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Kushner leaves US ambassador to Mexico out of meeting with Mexico president: report
President Trump's son-in-law and senior adviser Jared Kushner did not invite the U.S. ambassador to Mexico to meetings with top Mexican officials on Wednesday, according to a new report.
A senior U.S. official told The New York Times that Kushner did not invite Ambassador Roberta Jacobson to meetings with Mexican President Enrique Peña Nieto and Mexican Foreign Minister Luis Videgaray.
Jacobson, who is among the State Department's top experts on Latin America, announced last week she would step down from her post in May after serving in the U.S. government for 31 years.
Christopher Sabatini, a lecturer on international relations at Columbia University, told the Times that Kushner's meeting was "not the way foreign policy normally is, or should be, conducted."
"The sending of the president's son-in-law - someone with no experience in Mexican-U.S. relations - is another example of the de-professionalization and personalization of diplomacy that will hurt U.S. interests and leverage in the region," he told the Times.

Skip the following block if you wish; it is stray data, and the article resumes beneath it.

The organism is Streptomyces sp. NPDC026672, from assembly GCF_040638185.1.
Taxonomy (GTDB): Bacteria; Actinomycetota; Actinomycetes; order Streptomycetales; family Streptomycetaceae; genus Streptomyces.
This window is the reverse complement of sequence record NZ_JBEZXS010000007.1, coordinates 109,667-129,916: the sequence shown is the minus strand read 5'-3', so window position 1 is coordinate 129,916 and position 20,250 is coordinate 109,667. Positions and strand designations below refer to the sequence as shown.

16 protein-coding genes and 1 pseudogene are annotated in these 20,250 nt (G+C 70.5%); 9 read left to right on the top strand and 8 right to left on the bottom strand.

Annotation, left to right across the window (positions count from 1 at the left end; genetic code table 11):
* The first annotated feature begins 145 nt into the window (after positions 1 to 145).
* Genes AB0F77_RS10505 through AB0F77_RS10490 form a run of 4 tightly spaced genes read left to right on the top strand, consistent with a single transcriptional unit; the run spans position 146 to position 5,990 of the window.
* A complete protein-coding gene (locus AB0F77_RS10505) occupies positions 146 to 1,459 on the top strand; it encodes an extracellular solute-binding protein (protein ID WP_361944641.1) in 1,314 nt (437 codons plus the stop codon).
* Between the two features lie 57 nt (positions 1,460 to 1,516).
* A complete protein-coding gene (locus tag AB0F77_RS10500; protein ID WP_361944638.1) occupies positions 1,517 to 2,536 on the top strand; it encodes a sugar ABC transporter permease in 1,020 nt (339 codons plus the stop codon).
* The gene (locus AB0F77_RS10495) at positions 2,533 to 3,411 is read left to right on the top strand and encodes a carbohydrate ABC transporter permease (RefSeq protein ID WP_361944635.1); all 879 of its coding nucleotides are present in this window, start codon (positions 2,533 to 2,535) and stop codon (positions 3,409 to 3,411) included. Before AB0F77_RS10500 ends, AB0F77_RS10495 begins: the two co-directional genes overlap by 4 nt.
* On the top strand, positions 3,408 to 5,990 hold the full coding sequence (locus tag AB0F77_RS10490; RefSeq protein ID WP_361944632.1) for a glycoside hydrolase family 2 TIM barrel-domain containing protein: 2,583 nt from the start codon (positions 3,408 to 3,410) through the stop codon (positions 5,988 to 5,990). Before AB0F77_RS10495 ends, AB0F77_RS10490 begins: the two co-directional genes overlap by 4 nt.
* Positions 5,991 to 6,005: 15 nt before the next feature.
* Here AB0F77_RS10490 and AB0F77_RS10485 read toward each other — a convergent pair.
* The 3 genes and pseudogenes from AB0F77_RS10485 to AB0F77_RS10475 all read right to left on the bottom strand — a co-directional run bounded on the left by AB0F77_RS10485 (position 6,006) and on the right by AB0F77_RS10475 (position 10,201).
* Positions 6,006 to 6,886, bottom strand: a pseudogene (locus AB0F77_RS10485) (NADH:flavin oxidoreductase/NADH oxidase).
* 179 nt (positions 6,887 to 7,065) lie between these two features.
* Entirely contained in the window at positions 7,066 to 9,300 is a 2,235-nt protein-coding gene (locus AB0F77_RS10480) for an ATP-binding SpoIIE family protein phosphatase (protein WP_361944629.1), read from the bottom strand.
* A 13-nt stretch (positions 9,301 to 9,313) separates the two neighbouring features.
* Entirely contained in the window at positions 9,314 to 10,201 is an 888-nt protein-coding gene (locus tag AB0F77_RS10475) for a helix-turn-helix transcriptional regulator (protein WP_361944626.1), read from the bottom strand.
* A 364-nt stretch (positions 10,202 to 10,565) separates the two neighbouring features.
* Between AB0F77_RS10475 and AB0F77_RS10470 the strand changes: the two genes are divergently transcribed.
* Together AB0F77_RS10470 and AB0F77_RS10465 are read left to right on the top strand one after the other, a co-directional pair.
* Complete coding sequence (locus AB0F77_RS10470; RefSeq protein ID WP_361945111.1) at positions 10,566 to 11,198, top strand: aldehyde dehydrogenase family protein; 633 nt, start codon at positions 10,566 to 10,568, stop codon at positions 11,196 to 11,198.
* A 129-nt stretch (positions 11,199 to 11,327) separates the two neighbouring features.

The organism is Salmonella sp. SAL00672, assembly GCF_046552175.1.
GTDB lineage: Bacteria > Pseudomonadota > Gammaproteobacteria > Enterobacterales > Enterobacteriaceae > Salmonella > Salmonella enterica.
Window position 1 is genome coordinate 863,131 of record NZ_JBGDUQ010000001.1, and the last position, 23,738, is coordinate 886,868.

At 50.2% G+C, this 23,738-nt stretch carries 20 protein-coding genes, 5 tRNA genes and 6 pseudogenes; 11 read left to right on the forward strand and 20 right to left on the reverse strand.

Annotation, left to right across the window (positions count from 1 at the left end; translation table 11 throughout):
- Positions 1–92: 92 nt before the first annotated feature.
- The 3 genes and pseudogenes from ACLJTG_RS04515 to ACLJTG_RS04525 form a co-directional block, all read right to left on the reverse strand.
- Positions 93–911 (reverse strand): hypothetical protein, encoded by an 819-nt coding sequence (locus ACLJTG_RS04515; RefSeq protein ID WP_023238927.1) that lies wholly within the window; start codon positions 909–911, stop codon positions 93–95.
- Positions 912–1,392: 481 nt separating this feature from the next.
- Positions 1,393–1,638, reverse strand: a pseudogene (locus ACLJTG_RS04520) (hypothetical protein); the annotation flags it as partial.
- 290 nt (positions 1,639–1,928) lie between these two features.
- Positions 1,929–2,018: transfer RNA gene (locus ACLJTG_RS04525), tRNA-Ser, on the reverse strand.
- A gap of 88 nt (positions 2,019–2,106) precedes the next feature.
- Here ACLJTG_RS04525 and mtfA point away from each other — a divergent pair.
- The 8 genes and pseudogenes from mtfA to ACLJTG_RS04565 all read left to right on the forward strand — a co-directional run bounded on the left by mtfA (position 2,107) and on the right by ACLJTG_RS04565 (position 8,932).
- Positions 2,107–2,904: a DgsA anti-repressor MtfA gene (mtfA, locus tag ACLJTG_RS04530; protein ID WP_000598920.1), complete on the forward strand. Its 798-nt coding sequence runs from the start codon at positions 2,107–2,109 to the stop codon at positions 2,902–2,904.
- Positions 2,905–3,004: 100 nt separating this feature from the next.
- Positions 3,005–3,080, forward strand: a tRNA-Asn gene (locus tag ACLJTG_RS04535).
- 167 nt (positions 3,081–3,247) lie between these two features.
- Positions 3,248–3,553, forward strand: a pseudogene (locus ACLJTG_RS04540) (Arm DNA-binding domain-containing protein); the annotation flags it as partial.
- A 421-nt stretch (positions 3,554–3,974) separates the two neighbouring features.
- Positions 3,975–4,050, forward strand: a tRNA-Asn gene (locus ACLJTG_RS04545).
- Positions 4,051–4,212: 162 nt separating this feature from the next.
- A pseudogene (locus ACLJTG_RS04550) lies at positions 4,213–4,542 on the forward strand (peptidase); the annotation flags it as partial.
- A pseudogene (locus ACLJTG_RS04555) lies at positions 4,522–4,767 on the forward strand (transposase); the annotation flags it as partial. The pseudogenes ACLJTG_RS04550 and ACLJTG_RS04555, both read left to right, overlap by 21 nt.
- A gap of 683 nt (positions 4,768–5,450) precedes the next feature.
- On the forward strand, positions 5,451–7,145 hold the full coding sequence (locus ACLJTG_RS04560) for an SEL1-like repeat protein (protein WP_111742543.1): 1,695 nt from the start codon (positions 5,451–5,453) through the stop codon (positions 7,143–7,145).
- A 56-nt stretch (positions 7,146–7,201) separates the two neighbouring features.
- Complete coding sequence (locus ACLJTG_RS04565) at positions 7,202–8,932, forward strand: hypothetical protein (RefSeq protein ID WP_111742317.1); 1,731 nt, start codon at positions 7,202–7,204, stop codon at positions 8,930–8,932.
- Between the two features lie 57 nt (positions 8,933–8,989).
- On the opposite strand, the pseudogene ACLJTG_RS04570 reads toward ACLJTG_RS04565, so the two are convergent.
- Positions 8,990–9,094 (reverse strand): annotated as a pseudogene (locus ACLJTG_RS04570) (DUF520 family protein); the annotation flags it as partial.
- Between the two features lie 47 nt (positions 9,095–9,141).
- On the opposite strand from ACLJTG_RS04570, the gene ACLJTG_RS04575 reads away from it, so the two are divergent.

Kushner's trip was reported Wednesday shortly before his departure. He was reportedly set to discuss immigration, trade and security with the two Mexican leaders.
The trip comes slightly more than a week after Peña Nieto canceled plans to visit Washington after a phone call with the president, during which Trump reportedly became frustrated and "lost his temper," according to a Mexican official.
It also comes after Kushner lost his interim top-secret security clearance following White House chief of staff John Kelly's new policy surrounding interim security clearances.
In a statement at the time of Kushner's security clearance downgrade, Kelly said that the president's son-in-law was "integral" to the Trump administration's relationship with Mexico.
"Everyone in the White House is grateful for these valuable contributions to furthering the president's agenda," Kelly added at the time.